It hasn’t been a good decade for arctic sea ice. The northern ice cap has lost a significant amount of mass in the past year and now scientists are saying that current Arctic Ice Levels have now tied their second lowest point in history.
In a recent post from NOAA, Michon Scott delves into the severity of the recent ice loss saying, “On March 24, 2016, Arctic sea ice began the 2016 melt season with a record low maximum extent of 14.52 million square kilometers (5.607 million square miles).” Ultimately that slow growth season resulted in historically low ice coverage during the summer months, leaving the fall susceptible to further ice loss.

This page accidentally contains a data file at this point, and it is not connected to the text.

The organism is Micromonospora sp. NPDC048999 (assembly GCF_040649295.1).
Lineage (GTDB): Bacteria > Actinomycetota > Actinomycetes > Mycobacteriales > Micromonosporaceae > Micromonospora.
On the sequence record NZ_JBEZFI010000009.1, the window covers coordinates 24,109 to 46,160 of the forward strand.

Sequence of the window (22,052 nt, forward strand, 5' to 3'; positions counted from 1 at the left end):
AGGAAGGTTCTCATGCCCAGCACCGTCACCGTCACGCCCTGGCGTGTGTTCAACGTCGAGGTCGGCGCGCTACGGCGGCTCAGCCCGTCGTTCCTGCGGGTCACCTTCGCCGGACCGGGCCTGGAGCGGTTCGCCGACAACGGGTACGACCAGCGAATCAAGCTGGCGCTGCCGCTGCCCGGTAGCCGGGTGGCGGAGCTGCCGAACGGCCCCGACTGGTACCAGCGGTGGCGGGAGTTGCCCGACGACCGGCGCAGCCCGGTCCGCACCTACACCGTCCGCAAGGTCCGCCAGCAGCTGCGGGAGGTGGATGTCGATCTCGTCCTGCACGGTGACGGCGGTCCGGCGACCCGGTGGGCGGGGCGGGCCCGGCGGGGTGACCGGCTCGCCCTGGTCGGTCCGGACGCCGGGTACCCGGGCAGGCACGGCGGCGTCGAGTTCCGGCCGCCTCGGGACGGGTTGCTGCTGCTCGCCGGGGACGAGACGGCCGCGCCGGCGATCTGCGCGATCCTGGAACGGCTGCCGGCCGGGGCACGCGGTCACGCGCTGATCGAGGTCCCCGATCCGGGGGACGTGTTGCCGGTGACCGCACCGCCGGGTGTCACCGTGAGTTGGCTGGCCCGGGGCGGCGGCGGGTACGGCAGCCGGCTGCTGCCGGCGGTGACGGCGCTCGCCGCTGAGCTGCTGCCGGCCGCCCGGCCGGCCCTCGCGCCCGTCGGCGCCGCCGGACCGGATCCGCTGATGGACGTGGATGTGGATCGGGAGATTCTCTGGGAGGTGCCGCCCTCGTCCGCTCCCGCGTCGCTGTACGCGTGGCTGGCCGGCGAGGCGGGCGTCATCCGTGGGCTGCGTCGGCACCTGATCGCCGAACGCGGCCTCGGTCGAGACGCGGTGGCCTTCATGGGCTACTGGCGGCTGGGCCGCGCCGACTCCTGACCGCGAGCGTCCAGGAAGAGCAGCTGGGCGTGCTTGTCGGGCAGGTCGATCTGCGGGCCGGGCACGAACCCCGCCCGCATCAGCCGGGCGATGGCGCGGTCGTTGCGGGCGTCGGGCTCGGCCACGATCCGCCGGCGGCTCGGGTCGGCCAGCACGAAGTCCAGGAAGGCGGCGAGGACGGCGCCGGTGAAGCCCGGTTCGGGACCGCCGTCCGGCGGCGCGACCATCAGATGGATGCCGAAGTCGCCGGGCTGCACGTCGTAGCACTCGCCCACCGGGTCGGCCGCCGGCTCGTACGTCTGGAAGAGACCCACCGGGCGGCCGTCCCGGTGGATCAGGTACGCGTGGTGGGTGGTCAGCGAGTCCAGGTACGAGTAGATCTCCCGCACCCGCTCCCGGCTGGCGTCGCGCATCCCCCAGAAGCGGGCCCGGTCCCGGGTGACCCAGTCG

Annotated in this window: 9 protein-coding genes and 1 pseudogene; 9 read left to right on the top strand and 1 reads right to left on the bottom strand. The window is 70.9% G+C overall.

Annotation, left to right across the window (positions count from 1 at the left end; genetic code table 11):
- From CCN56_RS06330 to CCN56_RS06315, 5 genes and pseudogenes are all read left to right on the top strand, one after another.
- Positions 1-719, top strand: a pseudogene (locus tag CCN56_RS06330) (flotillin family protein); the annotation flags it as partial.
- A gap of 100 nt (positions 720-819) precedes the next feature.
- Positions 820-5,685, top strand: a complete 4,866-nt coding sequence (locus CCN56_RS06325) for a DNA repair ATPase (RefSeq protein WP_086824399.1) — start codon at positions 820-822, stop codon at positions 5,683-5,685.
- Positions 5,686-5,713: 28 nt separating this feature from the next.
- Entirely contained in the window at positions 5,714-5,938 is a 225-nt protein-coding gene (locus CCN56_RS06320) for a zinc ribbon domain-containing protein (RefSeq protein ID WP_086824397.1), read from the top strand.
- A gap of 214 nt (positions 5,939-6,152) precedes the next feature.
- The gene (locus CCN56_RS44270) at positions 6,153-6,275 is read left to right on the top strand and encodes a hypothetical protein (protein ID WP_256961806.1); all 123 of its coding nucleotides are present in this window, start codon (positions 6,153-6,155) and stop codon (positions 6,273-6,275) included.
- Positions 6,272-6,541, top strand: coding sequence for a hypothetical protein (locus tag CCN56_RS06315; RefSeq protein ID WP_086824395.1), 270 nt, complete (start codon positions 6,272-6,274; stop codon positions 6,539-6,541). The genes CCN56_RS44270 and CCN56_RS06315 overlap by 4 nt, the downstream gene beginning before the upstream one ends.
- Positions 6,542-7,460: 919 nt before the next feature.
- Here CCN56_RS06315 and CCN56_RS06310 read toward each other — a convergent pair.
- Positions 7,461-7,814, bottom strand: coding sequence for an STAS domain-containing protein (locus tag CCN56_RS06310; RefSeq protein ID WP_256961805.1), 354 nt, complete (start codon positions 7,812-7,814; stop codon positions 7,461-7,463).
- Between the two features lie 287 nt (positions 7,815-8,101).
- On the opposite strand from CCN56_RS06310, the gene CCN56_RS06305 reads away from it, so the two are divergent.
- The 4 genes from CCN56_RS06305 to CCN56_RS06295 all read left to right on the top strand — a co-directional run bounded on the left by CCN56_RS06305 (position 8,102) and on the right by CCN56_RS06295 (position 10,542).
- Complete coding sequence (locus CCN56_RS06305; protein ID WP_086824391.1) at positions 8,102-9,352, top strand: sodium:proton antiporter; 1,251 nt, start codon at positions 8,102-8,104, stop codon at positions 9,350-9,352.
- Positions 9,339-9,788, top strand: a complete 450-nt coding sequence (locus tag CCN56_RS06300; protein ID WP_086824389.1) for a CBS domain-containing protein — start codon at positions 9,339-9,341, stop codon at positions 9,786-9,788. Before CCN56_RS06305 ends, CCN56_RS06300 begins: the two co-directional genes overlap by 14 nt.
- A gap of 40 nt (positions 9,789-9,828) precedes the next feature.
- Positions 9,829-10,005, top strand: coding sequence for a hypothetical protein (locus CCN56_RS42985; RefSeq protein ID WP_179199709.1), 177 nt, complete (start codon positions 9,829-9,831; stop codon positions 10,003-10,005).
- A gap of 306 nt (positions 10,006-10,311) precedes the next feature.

“What this year shows us is that we’re primed for much greater ice losses in the near future… In most summers, the Arctic would have lost significantly more ice.”– Ted Scambos, Lead Scientist NSIDC
Ice melt started fast at the beginning of this month and continues to melt at a rate much faster than the historical average and it may not be over yet. According to NOAA, sea ice could continue to melt away if Arctic winds patterns bring warmer air to the pole.
Find the entire NOAA post here: Arctic sea ice ties for second lowest in 2016